What’s The Difference?
A workshop is kind of like being a member of the club, for one day or days if it’s a weekender type thing. And “a” workshop usually focuses on one topic so attendees can get some hands on experience and develop a greater understanding of how to utilize and incorporate this new knowledge into their craft.
After attending a club type meeting recently, I had to wonder, what were the attendees getting out of this?
Meeting in a public banquet room in a beautiful area of Phoenix (IMO), about 25 people, all women and one man who was there to speak, had a nice dinner in a comfortable setting. There was enough time for everyone to be social before the leaders called the evening to order and presented the usual type of business necessary for these types of groups.
Announcements, introductions and then a speaker, the only man. He spoke about his career, a line of work that is the subject of many books. He was interesting, and the group was engaged, asking more than a few questions.
Then that was kind of it.
I was left wondering, what the meeting was for? What were attendees supposed to get out of it?
A Workshop Is Different.
The entire time is spent focused on the topic, be it writing, editing or marketing or underwater basket weaving if that’s where you’re at. The speaker, leader or teacher shares information with the group that is pertinent to understanding and mastering the topic.
In the end, the attendee comes away educated, in one way or another. They’ve either learned about something that will work for them, or learned about something that won’t work for them and they can move on to something else. Hopefully they’ve spent their time learning how to master, or at least get better at, a task or tool that will help them reach their goals, whatever those goals may be.
Some People Write For The Love of It.
Believe it or not, there are people out there who love to write, but up until this moment they’ve had no real desire to actually publish a book. Maybe writing fiction isn’t their thing, or their article writing portfolio is nowhere near being focused on one subject enough to create a book. Maybe they just love the art and craft of writing.
Many groups have a “must be a published author” membership qualifier. Of course, defining the words “Published Author” these days becomes incredibly blurry. But such a rule would keep unpublished writing enthusiasts from joining many large author and writer groups and clubs.
What Makes More Sense To You?
If you’ve read this far, you’re wondering where I’m going with this. I want to know what you, the author you, wants from a group. If you’re going to spend your time getting to and from a two or three-hour gathering once a month, what would be worthy of your efforts? What would make you absolutely want to go, to be there and not miss the experience? What would make such a gathering a top priority in your life?
Why Do I Want To Know?
Because things are changing for authors. The growing rumor swirling around Amazon is that they’re going to start deleting “poorly written” books from their shelves. Now, the definition of “poorly written” is open to the interpretation of the book worms behind the Amazon curtain, or a bot or algorithm, I’m guessing. But I’m hoping they find the poorly written, poorly edited and poorly formatted books and take them down. I’ve never been so disappointed to download a book to my device (so Willy Wonka, isn’t it?) only to find too many typos to read past the first few paragraphs or formatting issues that make it impossible to navigate.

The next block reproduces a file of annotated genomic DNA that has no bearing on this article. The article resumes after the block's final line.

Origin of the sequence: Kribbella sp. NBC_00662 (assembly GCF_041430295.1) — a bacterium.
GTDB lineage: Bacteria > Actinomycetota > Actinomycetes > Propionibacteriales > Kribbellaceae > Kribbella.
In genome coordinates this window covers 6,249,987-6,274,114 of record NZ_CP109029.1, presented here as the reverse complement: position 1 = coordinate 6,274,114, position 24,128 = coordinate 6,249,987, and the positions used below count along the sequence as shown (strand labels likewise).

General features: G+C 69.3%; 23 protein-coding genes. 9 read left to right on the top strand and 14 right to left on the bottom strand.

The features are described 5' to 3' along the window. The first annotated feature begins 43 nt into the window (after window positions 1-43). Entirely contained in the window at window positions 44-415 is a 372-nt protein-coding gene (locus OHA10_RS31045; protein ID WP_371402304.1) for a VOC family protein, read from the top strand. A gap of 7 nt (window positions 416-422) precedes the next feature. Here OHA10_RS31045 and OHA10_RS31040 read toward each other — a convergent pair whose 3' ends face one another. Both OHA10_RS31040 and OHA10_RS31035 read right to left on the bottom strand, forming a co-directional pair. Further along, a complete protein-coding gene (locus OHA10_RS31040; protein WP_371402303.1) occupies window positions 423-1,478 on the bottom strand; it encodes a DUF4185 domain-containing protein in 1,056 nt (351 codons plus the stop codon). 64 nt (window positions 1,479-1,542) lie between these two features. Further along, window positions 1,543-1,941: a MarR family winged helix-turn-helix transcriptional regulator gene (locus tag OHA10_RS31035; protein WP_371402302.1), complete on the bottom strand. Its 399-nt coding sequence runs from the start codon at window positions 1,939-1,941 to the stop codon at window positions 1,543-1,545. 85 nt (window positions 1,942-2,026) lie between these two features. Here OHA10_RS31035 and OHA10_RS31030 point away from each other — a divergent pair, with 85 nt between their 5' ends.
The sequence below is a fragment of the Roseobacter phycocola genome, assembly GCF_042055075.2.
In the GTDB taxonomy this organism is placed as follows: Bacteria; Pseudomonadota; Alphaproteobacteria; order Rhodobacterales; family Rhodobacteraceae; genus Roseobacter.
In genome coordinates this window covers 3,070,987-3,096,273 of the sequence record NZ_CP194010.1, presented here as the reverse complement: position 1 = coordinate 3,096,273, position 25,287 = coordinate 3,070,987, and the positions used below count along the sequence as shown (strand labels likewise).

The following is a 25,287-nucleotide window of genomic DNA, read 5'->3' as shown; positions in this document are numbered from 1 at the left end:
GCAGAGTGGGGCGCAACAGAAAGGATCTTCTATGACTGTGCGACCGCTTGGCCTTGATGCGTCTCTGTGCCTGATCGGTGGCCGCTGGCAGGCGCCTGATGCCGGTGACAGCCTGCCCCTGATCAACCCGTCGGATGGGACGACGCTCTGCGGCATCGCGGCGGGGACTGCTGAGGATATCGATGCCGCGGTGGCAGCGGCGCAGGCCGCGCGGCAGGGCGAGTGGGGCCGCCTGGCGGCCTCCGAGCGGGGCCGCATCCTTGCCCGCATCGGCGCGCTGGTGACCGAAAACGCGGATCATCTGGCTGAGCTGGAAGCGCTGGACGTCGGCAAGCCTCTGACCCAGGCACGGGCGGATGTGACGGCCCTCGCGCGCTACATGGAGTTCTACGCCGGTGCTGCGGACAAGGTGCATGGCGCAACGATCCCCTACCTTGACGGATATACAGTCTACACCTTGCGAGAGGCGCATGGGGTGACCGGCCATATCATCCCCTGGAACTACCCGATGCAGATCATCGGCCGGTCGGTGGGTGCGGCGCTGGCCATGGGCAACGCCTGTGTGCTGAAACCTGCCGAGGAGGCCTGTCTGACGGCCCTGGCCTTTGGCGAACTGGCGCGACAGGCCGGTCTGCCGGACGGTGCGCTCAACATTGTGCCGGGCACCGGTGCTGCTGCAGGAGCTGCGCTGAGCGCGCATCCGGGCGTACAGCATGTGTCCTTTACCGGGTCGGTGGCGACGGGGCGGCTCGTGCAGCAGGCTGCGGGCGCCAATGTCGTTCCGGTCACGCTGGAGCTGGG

Books like these turned me off to many Indie Authors. Especially the too-eager newbies who thought clicking “Publish” made them “an Author” but they couldn’t figure out why no one was buying their book.
I think this is going to make people think twice about hitting the publish button before putting their manuscript through the correct steps to publishing – like professional editing, design work and formatting for starters.
But if the story isn’t any good, then it’s time for the writer to seek help.
So why not use that networking time to really work on your craft? Instead of spending your time being social and having dinner, why not spend it learning how to write better? Isn’t that the goal of every writer – to write better?
Then there are the goals of the author, the one who want to write and publish a book. Not just a book – a great book. How does one go from being a so-so writer to becoming a great writer – learning and practicing the craft. Learning from others who know more than they do about the chosen topic.
What Would You Want To Learn In Exchange For Your Time and Money?
If you live, full-time or winter visitor, in the Phoenix, Arizona area, and are interested in Author and Writing Workshops, please see this page. We are looking for people who are ready to teach what they know when it comes to writing, editing, publishing, marketing and more – anything related to the writing and publishing industry. Come teach a workshop or conduct a lecture and grow your audience and business. Be a part of the growing “Author Movement” in the Valley of the Sun.
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